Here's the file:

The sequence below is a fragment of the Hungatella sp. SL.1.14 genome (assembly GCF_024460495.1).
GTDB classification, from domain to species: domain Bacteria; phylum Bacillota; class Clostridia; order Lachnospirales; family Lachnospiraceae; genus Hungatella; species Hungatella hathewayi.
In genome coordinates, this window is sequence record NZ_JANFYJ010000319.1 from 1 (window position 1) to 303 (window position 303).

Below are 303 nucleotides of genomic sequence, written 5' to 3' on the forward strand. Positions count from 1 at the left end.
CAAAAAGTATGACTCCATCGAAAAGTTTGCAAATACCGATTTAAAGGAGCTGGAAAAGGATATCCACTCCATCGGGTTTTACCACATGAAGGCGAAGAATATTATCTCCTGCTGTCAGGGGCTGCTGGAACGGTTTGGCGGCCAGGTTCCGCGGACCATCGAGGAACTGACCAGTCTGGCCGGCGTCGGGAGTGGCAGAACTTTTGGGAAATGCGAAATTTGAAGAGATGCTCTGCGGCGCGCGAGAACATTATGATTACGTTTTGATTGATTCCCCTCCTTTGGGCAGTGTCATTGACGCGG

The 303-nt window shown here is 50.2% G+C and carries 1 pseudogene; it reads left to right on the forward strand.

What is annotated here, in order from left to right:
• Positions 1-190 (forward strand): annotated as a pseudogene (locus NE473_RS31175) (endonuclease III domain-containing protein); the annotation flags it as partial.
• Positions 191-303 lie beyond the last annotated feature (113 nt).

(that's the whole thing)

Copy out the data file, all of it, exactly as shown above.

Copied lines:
The sequence below is a fragment of the Hungatella sp. SL.1.14 genome (assembly GCF_024460495.1).
GTDB classification, from domain to species: domain Bacteria; phylum Bacillota; class Clostridia; order Lachnospirales; family Lachnospiraceae; genus Hungatella; species Hungatella hathewayi.
In genome coordinates, this window is sequence record NZ_JANFYJ010000319.1 from 1 (window position 1) to 303 (window position 303).

Below are 303 nucleotides of genomic sequence, written 5' to 3' on the forward strand. Positions count from 1 at the left end.
CAAAAAGTATGACTCCATCGAAAAGTTTGCAAATACCGATTTAAAGGAGCTGGAAAAGGATATCCACTCCATCGGGTTTTACCACATGAAGGCGAAGAATATTATCTCCTGCTGTCAGGGGCTGCTGGAACGGTTTGGCGGCCAGGTTCCGCGGACCATCGAGGAACTGACCAGTCTGGCCGGCGTCGGGAGTGGCAGAACTTTTGGGAAATGCGAAATTTGAAGAGATGCTCTGCGGCGCGCGAGAACATTATGATTACGTTTTGATTGATTCCCCTCCTTTGGGCAGTGTCATTGACGCGG

The 303-nt window shown here is 50.2% G+C and carries 1 pseudogene; it reads left to right on the forward strand.

What is annotated here, in order from left to right:
• Positions 1-190 (forward strand): annotated as a pseudogene (locus NE473_RS31175) (endonuclease III domain-containing protein); the annotation flags it as partial.
• Positions 191-303 lie beyond the last annotated feature (113 nt).